3 Ways to De-Stress this Holiday Season

I have a million things on my to-do list. Work is absolutely bonkers with Q4 deadlines. I’m still dealing with my herniated disc and trying to find time to do physical therapy. Holiday parties and social obligations are peppered all over my calendar, and to top everything off, one of our tenants moved out and my husband and I are renovating the apartment.

It’s the most wonderful time of the year!

I KNOW I’m not the only one in this pickle. The holidays bring out the best and the worst in us. Everyday stressors pile on top of holiday celebrations and it becomes chaos. Rather than living in the spirit of giving, it becomes survival of the fittest.

So how do you survive and actually ENJOY the holidays? Prevent the stress from building up with these three tips:

Just say ‘NO’

Remember the ‘Just Say No’ drug campaign from the 80s and 90s? The idea was that you don’t have to give an explanation for why you don’t want drugs. Just say no and move on.

Our obligations to friends, family, and coworkers often peak around this time of year. We worry about office gift-giving, holiday parties, baking picture-perfect cookies, and coordinating our presents with Santa’s always-perfect timing.

It’s so easy to say ‘yes’ to all the holiday festivities. Who wants to decline a party?! Food, drinks, merrymaking, who can possibly say NO? It’s like saying you don’t want to enjoy the holidays if you say no!

But the day comes and you forgot the present and the cookies burned and you have to make frantic runs to the store to get everything. In the process, you spend more money and time doing things that stress you out rather than just politely declining in the first place.

If you feel stretched out…if you feel burned out…if you feel too stressed, just say no. This particular party will NOT be the only gathering this year. Use the other 11 months of the year to get together with family and friends – on YOUR timeline – and make some great memories.

 

Keep Mindfulness in Mind

If you absolutely, positively CANNOT get out of participating in festivities that stress you out, use mindfulness to your advantage.

One way I do this in stressful environments is I change my inner dialogue. Instead of telling myself I HAVE to go to this party, I change one simple thing. I change the word ‘HAVE’ with the word ‘GET’ and it changes everything.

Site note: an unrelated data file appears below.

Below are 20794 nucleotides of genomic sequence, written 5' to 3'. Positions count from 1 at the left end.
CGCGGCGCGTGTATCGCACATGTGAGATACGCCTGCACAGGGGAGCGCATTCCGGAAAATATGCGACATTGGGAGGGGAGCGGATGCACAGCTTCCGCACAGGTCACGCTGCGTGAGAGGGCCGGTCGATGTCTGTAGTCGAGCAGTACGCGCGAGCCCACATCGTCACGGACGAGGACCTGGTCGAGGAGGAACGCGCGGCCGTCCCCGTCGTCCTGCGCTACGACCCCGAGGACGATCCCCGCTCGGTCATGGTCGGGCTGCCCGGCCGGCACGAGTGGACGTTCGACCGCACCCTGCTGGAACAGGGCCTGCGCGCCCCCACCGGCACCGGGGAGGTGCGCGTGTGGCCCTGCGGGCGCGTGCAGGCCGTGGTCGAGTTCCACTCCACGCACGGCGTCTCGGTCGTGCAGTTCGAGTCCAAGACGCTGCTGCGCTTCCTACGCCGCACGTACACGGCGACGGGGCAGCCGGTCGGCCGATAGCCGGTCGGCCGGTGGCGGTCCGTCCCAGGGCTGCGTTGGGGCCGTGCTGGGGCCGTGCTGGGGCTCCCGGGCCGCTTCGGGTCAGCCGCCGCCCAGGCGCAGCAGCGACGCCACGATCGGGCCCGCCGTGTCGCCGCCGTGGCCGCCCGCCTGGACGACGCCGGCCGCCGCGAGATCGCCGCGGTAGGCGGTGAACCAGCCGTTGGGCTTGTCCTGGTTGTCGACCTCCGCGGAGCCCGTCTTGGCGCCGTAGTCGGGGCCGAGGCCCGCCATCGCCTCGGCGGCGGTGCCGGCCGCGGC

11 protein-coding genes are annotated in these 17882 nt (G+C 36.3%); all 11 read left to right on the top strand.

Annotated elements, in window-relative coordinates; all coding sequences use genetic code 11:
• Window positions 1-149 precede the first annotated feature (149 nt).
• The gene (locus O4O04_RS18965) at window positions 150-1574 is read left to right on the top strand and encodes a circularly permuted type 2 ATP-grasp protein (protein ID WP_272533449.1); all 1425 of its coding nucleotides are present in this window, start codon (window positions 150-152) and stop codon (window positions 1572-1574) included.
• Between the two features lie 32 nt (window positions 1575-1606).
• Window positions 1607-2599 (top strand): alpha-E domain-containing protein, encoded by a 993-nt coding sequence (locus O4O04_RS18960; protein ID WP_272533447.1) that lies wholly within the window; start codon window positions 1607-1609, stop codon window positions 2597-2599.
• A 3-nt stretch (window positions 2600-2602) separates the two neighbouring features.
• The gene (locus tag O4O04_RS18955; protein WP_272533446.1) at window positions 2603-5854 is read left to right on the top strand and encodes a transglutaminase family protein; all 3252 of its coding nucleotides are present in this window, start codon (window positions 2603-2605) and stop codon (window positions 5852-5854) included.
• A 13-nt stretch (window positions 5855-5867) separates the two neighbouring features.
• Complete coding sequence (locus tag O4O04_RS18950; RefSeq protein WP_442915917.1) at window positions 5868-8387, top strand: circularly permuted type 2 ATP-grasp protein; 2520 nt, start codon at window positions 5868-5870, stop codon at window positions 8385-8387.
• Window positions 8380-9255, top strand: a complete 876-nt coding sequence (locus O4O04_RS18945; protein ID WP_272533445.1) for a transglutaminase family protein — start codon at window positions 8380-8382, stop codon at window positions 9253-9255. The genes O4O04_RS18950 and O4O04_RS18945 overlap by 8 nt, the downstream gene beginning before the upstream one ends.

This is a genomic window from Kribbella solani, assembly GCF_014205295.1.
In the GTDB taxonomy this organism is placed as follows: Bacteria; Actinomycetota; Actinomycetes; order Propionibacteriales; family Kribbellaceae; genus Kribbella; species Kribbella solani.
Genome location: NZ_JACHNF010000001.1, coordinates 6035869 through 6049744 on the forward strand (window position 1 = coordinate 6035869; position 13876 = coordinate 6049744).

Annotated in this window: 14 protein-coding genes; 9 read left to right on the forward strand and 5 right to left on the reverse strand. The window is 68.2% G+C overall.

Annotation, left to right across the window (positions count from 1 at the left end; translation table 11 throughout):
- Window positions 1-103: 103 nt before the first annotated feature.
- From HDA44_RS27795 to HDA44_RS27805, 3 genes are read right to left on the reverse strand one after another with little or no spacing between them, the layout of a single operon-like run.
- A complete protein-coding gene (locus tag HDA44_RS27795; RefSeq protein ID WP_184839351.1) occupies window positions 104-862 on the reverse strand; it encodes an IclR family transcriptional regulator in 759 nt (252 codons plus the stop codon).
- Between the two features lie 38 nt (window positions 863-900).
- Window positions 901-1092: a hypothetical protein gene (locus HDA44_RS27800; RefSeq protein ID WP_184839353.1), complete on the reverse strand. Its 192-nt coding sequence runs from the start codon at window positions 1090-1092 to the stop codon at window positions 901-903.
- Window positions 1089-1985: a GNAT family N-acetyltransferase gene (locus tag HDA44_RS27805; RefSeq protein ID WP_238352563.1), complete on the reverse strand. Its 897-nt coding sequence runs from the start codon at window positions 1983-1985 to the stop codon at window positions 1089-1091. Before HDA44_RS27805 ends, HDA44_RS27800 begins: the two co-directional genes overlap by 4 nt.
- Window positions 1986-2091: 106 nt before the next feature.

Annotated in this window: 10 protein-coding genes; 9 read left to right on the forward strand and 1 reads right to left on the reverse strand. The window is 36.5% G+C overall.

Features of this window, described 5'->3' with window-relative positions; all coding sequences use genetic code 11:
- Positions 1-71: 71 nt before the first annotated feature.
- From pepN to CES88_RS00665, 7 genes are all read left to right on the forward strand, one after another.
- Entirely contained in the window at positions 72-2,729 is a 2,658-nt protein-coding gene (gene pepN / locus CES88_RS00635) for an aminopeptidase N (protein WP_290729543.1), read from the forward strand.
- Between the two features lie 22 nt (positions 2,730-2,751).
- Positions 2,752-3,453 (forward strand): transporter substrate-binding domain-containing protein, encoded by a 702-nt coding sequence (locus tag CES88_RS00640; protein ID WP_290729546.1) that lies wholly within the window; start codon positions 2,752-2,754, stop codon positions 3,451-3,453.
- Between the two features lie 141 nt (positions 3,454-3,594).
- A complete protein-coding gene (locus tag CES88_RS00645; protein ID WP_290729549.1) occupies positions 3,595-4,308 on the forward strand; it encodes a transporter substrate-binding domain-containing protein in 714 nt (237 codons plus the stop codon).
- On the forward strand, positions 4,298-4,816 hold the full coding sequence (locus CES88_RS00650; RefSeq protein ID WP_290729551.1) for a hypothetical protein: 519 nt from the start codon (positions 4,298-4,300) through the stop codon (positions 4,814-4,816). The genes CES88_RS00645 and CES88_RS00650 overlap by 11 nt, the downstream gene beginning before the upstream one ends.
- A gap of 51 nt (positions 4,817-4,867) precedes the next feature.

I GET to go to this gathering. I GET to spend time with friends and family (and that one person who is always annoying). I GET to go shopping with the crowds at the mall. I GET to bring my awesome cookies to the bake sale.

Because you know what? We are ALL lucky to be here. And I’m REDICULOUSLY lucky to be here. My doctors gave me a pretty poor prognosis with my cancer, but here I am 2 years later and I’m kicking butt.

We never know when we will leave this world. It may be tomorrow. This may be your last office Christmas party. So enjoy every last second you are standing here on this earth.

Drink in the gratitude with a small change in your inner dialogue. It will help you get through the stressful times and actually enjoy them.

A cup of tea, a couch, and some belly rubs with this guy help me to de-stress

Enjoy a Warm Beverage

When all else fails, have a cup of tea.

There’s something about a warm beverage that helps me calm down. Soak in the warmth. Let go of the stress. It shuts down my brain, warms my heart, and releases my stress.

It’s like holding that mug opens my pores and lets out the angst or something. After a long, stressful day, a cup of tea and a soft blanket on the couch helps me to let it all go.

And by all means, it doesn’t have to be a cup of tea. Try some hot cocoa. Or a warm spiced (or spiked) cider. Whatever warm beverage floats your boat. Take that 5 minutes of your day and truly enjoy something as simple as a warm beverage. Add in a fuzzy friend and it all melts away!

 

What do YOU do to de-stess during the holidays? Let me know in the comments below!  

Anesthetist on a Plane!

If you’ve been following me via my blog, you know that I travel quite a bit. As in, I’m on a plane every week. Traveling as a healthcare professional has its difficulties, but the amazing people I meet on my travels always surprise me.

And this week was a surprise indeed.

On my flight from Chicago to Boston, there was a sudden announcement over the speakers asking for anyone in the medical field to please press the attendant’s button. Someone on the plane needed medical assistance.

Oh shit.

Oh shit.

I waited a second to hear if anyone else was pressing the button as I was going through my CPR training in my head. After a few seconds went by, I quickly reached up and pressed the button. It’s been awhile since I’ve been in a code, but dog gone it, here we go.

I was escorted back to a wonderful older married couple and was explained the situation. She had a seizure that lasted a few seconds, followed by another shorter seizure. I was relieved and concerned at the same time. No CPR today, but a seizure can be a very serious sign of something wrong.

What is a seizure? Find out here: https://www.epilepsy.com/learn/about-epilepsy-basics/what-seizure

 

First and foremost, I needed a little background. Any history of seizures? Any history of recent falls? Any funny feelings or nausea? When did you last eat? She was answering all my questions and seemed very mentally aware. Nothing was out of place.

Diagnosing what caused the seizure was way above my pay grade. The next best thing I could do was keep her comfortable and safe.